By the mid-1980s, government revenues averaged around 14 percent of GDP and consumption averaged around 13 percent, leaving a public savings net of interest payments of 1 percent of GDP. This was low compared with an average savings of 7 percent for the lower middle-income countries and 10 percent for the upper middle-income countries.
The financing of public expenditures caused a major imbalance because of high deficit and low public savings. Although not a new problem, increases in public expenditure needed to be matched by increases in revenues. Efforts were made to tackle the problem, and the public capital expenditures annual growth rate had dropped from 64.7 percent in 1980 to 8.5 percent in 1982 and 7.4 percent by the mid-1980s. The problem remained serious, however, because of political unwillingness to raise public revenue to the required level. In fact, the central government managed to finance only its public current expenditures with its revenues. Almost all capital expenditures, which averaged around 3.5 percent of GDP by the mid-1980s, were financed with borrowed funds, and often even some of the current expenditures had been financed with borrowed funds, thus increasing the debt-servicing burden.
Total revenue averaged around 13 percent of GDP in the 1970s and remained at the same level in the mid-1980s. In view of the disappointing revenue level, a new tax package was instituted in 1984-85 to raise revenues, including an increase in the tax rates on interest earnings from 10 percent to 12.5 percent, a reduction in the standard deduction for self-employed persons, the introduction of an estate tax, the abolition of preferential rates for companies listed on the stock exchange, the abolition of tax exemptions for selected state enterprises, streamlined exemptions and deductions for business taxes, and other measures. The resulting gains in revenue were, however, partially offset by measures to simplify the personal and corporate tax system. No effort had been made to reduce legal exemptions and illegal evasions. The net revenue effect of the package was therefore negligible.
Some experts concluded that a broader tax base, less complicated tax structure, and lower tax rates needed to be considered in the tax reform. Also, contributions and taxes paid by the state-owned enterprises should be increased because they had dropped from 41 percent of profit in the late 1970s to only 23 percent by the mid-1980s.
The Ministry of Finance required state enterprises to make specific improvements in their financial condition as a prerequisite for obtaining guarantees for borrowing. The measures included financing 25 percent of new investment from the state enterprises' own resources, forwarding at least 30 percent of their profits to the treasury, privatizing commercial enterprises, introducing corporate-planning systems, and limiting debt financing. Such measures did not lessen the burden of state enterprises on the budget, and their capital expenditure financed by the government had stayed at the same average annual rate of 3.5 percent of GDP in the 1970s and mid-1980s. It was noteworthy, however, that their performance had improved, with savings rising from 0.2 percent of GDP during the Fourth Economic Development Plan period (1977-81) to 1.4 percent of GDP by the mid-1980s.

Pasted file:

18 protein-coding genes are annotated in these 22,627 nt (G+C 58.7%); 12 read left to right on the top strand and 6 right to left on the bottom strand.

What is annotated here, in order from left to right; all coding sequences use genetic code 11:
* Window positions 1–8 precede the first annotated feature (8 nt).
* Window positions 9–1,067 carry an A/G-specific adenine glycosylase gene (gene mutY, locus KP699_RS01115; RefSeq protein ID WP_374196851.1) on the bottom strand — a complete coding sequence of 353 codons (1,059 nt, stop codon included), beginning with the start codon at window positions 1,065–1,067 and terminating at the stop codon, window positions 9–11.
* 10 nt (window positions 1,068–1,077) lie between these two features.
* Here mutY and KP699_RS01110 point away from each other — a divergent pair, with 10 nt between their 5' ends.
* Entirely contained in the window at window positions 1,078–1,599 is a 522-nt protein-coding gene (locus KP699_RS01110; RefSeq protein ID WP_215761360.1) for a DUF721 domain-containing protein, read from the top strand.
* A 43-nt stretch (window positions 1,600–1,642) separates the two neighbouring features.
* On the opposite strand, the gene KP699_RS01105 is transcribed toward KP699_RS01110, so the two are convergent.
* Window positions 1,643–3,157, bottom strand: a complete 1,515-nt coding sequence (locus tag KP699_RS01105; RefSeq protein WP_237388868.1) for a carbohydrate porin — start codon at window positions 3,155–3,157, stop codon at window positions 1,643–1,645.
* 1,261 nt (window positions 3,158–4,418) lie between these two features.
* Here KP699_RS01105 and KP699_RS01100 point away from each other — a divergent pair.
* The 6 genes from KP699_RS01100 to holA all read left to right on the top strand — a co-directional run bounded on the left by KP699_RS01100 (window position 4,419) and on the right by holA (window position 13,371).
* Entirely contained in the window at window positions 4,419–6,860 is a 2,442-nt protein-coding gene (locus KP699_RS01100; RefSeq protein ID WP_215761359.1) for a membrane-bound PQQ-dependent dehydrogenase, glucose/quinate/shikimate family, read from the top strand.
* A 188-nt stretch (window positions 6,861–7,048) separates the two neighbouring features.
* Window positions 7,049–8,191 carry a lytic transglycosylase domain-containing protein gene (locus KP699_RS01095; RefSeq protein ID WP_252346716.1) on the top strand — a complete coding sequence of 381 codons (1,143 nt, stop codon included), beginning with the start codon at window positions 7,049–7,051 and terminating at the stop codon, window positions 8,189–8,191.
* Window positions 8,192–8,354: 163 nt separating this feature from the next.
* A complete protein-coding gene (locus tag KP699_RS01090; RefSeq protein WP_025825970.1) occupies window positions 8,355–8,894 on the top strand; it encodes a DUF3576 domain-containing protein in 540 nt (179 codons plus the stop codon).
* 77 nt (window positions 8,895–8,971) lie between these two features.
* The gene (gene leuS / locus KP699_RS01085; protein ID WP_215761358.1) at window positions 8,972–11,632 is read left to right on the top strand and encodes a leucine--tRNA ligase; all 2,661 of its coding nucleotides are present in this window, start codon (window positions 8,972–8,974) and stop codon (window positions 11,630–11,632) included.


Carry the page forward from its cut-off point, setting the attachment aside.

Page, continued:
With approximately 68 state-owned enterprises, Thailand had fewer than the average in other Southeast Asian countries, such as the Philippines, with 264. Nevertheless, the government was very concerned with their performance. The largest ones in terms of assets were in public utilities, transport and communication, financial institutions, and petroleum. The smaller ones were in manufacturing, agriculture, commerce, and services. The state enterprises did not represent the entire extent of public ownership in the economy; in the mid-1980s, the government received 75 percent of the shares of 24 troubled finance companies in order to rescue them from bankruptcy. In addition, the Ministry of Finance held minority shares in eighty-eight other private firms. All state enterprises were attached to a parent ministry or to the Office of the Prime Minister, and there were five core agencies and two committees to supervise their activities. Some experts suggested that, in order to improve the efficiency of state enterprises, the enterprises needed to be more decentralized and exposed to free market competition.
The government spent approximately US$16 billion during the period from 1982 to 1985. In real terms, this represented an increase of about 52 percent over public expenditures from 1977 to 1981, the fourth plan period. Because an increasing percentage of the budget was devoted to recurring obligations, fewer funds were available for capital investment. Close to 70 percent of current expenditure was used for wages, salaries, interest costs, and defense. Investment in energy, transport, and communication had taken nearly 64 percent of total capital expenditure by the mid-1980s. Agriculture received a fairly constant proportion of about 15 percent of total public capital expenditure, and industry dropped from 1.3 percent to 0.9 percent between the end of the 1970s and the mid-1980s. Education, health, and welfare together continued to receive about 12 percent throughout the same period.
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